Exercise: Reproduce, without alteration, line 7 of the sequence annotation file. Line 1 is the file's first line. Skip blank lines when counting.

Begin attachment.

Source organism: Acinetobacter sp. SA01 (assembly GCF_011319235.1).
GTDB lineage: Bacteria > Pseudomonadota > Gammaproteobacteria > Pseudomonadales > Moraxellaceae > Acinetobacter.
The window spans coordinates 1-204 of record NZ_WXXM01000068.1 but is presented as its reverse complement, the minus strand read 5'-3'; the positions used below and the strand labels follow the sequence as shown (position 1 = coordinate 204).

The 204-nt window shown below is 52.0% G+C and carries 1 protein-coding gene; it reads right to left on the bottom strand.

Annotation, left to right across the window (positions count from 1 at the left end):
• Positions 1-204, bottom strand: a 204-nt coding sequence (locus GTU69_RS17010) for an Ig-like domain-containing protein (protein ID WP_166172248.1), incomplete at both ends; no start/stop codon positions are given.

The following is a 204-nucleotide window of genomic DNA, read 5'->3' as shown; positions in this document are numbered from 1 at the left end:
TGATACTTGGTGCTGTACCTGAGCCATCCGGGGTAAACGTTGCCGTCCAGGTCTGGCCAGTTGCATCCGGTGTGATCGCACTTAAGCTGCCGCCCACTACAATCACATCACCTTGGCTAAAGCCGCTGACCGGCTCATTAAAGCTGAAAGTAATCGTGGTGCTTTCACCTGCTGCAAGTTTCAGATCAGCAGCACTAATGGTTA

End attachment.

The following is a 204-nucleotide window of genomic DNA, read 5'->3' as shown; positions in this document are numbered from 1 at the left end: